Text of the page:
On the ground right now, many Public Sector Heads of Procurement struggle for recognition of their function and are caught in a cycle of cost reduction or procurement compliance. In many instances they are under-resourced and under-skilled, particularly in technical areas. Their digital strategies often reflect a very tactical model, with limited P2P solutions in place, falling short of enterprise goals and value. They argue that they are not equipped to support what might appear as lofty goals but are, in fact, strategic imperatives.
Procurement must be central to shaping and implementing strategies to address these challenges. They must break down any barriers to be an active agent collaborating with the broader public sector and stakeholders.
It will be imperative to meeting the growing demand for services, addressing infrastructure gaps, ensuring economic growth, enabling technology adoption, and meeting the obvious energy and environmental challenges.
Clearview’s experience in the Public Sector is vast and varied across multiple and diverse bodies.
Our team guided two semi-state organisations through rigorous transformation programmes including a spend analyses, development of category hierarchies, upskilling, P2P upgrades, and category management. These efforts led both clients and their teams to win an array of National Procurement Awards.
Clearview has also supported the design and development of a procurement and category management upskilling programme for the recently established Irish Office of Government Procurement, delivered to over 150 procurement professionals. Similarly, we delivered a certificate in public procurement course to the entire procurement team within the Health Service Executive.
Our team also provided extensive tender management and eAuction services including fleet, secure print, cleaning, office supplies in line with public procurement rules.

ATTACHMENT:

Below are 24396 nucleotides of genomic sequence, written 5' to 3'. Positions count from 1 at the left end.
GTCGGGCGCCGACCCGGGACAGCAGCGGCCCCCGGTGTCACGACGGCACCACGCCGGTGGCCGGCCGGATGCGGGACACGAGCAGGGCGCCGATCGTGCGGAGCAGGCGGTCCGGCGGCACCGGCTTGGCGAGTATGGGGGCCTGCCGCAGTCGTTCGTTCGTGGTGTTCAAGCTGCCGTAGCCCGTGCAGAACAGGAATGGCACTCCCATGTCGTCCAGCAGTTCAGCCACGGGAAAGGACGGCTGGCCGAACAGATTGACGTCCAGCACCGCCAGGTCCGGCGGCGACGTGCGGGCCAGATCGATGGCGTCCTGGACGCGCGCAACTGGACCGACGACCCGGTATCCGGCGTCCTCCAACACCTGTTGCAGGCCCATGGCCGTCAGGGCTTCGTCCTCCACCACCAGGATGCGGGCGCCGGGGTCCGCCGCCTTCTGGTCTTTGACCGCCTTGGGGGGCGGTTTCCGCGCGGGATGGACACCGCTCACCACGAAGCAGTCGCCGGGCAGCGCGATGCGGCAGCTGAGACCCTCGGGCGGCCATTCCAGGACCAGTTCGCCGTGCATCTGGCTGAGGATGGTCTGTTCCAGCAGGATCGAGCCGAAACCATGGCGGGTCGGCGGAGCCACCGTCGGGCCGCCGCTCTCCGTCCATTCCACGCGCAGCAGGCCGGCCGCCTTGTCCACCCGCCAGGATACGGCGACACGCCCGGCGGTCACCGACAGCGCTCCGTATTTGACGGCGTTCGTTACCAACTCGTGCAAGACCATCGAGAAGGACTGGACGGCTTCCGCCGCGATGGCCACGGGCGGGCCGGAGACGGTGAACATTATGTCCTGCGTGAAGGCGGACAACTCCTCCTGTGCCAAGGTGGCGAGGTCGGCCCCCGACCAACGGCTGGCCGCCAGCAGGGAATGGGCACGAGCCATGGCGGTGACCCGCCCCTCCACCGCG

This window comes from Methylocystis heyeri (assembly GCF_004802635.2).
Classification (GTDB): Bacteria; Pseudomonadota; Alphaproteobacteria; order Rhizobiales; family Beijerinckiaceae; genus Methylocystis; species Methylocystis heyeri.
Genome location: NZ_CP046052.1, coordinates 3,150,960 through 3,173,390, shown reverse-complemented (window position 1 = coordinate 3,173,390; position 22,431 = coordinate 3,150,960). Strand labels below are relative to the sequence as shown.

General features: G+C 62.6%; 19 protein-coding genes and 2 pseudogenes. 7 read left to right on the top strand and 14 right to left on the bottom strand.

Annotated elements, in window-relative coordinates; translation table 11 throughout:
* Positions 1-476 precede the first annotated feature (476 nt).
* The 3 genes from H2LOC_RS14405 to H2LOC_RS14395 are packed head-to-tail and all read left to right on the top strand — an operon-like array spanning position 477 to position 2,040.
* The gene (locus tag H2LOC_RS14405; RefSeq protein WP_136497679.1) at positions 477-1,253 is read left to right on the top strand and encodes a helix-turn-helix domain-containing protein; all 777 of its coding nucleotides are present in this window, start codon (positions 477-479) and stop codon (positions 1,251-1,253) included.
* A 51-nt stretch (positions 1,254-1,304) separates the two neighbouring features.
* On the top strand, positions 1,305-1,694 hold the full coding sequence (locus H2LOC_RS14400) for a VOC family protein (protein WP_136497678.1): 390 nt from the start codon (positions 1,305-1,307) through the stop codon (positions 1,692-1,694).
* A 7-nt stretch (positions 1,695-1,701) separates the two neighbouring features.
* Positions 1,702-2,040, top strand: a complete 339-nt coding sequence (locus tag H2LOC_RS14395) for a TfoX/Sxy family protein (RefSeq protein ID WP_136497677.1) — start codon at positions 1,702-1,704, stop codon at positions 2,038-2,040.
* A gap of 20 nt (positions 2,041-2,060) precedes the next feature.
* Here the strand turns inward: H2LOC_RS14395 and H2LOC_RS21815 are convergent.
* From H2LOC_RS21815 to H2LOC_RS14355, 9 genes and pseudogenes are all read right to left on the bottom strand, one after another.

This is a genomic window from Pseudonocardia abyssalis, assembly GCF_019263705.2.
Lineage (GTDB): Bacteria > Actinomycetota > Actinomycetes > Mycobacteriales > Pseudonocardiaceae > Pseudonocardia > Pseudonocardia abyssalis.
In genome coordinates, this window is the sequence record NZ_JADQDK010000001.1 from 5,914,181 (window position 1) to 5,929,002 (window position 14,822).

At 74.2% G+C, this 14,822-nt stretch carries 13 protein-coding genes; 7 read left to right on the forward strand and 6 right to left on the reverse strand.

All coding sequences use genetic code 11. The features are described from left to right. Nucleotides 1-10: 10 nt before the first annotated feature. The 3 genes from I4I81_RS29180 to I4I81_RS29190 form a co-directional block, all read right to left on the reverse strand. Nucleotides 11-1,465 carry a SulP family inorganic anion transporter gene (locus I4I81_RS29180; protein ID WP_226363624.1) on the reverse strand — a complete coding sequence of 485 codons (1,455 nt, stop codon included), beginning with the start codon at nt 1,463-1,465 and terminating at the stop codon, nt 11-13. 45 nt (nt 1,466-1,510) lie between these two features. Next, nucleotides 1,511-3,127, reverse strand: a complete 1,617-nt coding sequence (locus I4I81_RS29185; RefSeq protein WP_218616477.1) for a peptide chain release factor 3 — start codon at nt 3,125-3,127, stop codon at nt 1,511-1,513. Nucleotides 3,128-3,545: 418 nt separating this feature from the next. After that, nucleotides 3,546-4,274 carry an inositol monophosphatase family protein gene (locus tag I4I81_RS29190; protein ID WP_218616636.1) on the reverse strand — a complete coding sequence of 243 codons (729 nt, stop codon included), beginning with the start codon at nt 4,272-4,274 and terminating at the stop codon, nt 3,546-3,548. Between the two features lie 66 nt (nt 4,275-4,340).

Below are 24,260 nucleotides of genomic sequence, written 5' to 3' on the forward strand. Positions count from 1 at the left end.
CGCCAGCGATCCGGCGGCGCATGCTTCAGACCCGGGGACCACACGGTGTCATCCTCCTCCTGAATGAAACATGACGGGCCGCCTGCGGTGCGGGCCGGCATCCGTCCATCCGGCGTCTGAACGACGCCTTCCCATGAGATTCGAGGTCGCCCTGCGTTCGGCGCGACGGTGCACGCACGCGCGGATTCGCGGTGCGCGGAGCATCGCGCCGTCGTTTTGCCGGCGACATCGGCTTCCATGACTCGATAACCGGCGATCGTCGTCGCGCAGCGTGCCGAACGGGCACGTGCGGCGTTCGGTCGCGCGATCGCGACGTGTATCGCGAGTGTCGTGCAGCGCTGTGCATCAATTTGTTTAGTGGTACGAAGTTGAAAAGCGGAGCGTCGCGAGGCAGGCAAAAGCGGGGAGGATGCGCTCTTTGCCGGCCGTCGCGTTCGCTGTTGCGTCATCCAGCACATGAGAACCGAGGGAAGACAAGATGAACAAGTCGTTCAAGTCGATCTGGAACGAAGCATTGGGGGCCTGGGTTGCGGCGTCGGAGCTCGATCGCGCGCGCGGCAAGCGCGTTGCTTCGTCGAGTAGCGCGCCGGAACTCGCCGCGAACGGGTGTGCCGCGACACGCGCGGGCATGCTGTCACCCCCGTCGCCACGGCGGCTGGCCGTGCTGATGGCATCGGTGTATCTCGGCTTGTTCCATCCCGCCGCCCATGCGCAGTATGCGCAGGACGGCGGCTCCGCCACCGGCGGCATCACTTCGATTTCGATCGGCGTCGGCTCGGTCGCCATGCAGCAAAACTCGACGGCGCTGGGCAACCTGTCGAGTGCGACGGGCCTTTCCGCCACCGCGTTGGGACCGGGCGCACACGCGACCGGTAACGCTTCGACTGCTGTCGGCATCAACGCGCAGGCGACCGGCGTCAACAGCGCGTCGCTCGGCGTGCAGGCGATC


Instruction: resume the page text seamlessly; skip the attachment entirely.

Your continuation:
We also provided category strategy support across various portfolios including facilities, ICT, print management.
Like all other industries and sectors, a long-term strategy must be set by governments at the macro level. This, like America 2050, must set out the challenges to be met, the goals and objectives, and how they will be achieved. This must then cascade down to government departments and local government, but also to Procurement. The Public Sector is facing a unique set of circumstances and issues that make a successful procurement strategy and implementation an imperative for all involved.
Population growth and Ageing
In 2030 the population will reach 8.6 billion, a 13% growth in 13 years. Over the same period, as discussed in Health, those 65+ will account for 12% of global population. There will be more of us, and we will be living longer.
Living in cities
By 2030 two-thirds of the world’s populations will live in cities, will consume 69% of all energy, produce 79% of global emissions, and generate 70% of GDP.
We continue to grow
It is expected that by 2030 global economic growth will be 3%, but the EU for example will be 1.4%. China is expected to grow significantly faster and surpass the US and become the largest economy. India is on the rise also. Individual purchasing power will increase but will remain significantly larger in the West.
By 2030 some 75% of world population will have mobile connectivity, 60% with broadband access, and the number of devices connected to internet will increase by 400% from 2017 to 125 billion. Air passenger numbers will double to 7 billion, most of which will be Asian middle class. Private car ownership in EU expected to decrease, whereas Chinese ownership will increase by 50%.
We need more energy
Energy consumption will increase by 1.7% each year. The US and EU will reduce their dependence, but faster growth will occur particularly in China and India.
We are hotter
It is estimated that by 2030 we will be 1.5 degrees warmer than pre-industrial Times. We are already feeling the disruptive impact of rising temperatures. In 2017 alone weather-climate disasters cost €290 billion, and this is expected to grow. From a purely commercial perspective it is expected that productivity will drop by €1.7 trillion globally.
It is expected that key digital technologies will be a €2.2 trillion market by 2025 with innovation expected in IOT, AI, robotics, wearables, and 3D printing. Other developments such as blockchain and, new energy storage and 5G will have an impact.
Food and Water
We have finite resources and every year we now hear of threats to food and water insecurity. Even in the EU, one-third of the region is affected by water scarcity and droughts. Some 44% of the freshwater is used to cool thermal power, and only 24% for irrigation. Currently, some 700 million people do not have access to food and another 815 million deal with issues of food insecurity. Poor infrastructure, in the case of water, is often a key contributor to leakage and availability. As populations grow, combined with the environmental shifts, these challenges will be exacerbated.
America 2050 prospectus
America’s Future Trends
Government Transformation Strategy
Project Ireland - 2040 - NPF
National Planning Framework